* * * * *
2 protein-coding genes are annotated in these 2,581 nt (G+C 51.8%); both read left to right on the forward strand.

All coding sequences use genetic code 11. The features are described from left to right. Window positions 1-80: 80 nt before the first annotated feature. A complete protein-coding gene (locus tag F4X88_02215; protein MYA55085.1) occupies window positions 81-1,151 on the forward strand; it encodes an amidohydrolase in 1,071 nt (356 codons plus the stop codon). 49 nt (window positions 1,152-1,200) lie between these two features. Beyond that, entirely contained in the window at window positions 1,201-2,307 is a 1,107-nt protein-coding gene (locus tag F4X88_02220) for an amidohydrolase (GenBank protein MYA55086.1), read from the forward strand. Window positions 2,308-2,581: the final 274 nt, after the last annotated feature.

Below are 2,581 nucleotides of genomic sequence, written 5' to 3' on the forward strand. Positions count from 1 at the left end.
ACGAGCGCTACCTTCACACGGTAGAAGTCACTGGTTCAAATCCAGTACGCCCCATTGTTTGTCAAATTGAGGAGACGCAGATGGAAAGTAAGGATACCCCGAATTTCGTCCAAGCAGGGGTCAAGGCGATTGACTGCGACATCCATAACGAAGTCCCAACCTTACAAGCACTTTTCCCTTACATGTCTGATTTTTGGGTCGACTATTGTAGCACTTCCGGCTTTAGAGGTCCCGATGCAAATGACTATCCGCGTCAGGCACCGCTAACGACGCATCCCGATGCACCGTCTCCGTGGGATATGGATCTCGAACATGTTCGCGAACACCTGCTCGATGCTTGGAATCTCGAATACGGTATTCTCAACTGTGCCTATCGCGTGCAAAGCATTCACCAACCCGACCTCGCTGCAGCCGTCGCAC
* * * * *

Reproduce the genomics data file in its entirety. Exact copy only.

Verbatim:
2 protein-coding genes are annotated in these 2,581 nt (G+C 51.8%); both read left to right on the forward strand.

All coding sequences use genetic code 11. The features are described from left to right. Window positions 1-80: 80 nt before the first annotated feature. A complete protein-coding gene (locus tag F4X88_02215; protein MYA55085.1) occupies window positions 81-1,151 on the forward strand; it encodes an amidohydrolase in 1,071 nt (356 codons plus the stop codon). 49 nt (window positions 1,152-1,200) lie between these two features. Beyond that, entirely contained in the window at window positions 1,201-2,307 is a 1,107-nt protein-coding gene (locus tag F4X88_02220) for an amidohydrolase (GenBank protein MYA55086.1), read from the forward strand. Window positions 2,308-2,581: the final 274 nt, after the last annotated feature.

Below are 2,581 nucleotides of genomic sequence, written 5' to 3' on the forward strand. Positions count from 1 at the left end.
ACGAGCGCTACCTTCACACGGTAGAAGTCACTGGTTCAAATCCAGTACGCCCCATTGTTTGTCAAATTGAGGAGACGCAGATGGAAAGTAAGGATACCCCGAATTTCGTCCAAGCAGGGGTCAAGGCGATTGACTGCGACATCCATAACGAAGTCCCAACCTTACAAGCACTTTTCCCTTACATGTCTGATTTTTGGGTCGACTATTGTAGCACTTCCGGCTTTAGAGGTCCCGATGCAAATGACTATCCGCGTCAGGCACCGCTAACGACGCATCCCGATGCACCGTCTCCGTGGGATATGGATCTCGAACATGTTCGCGAACACCTGCTCGATGCTTGGAATCTCGAATACGGTATTCTCAACTGTGCCTATCGCGTGCAAAGCATTCACCAACCCGACCTCGCTGCAGCCGTCGCAC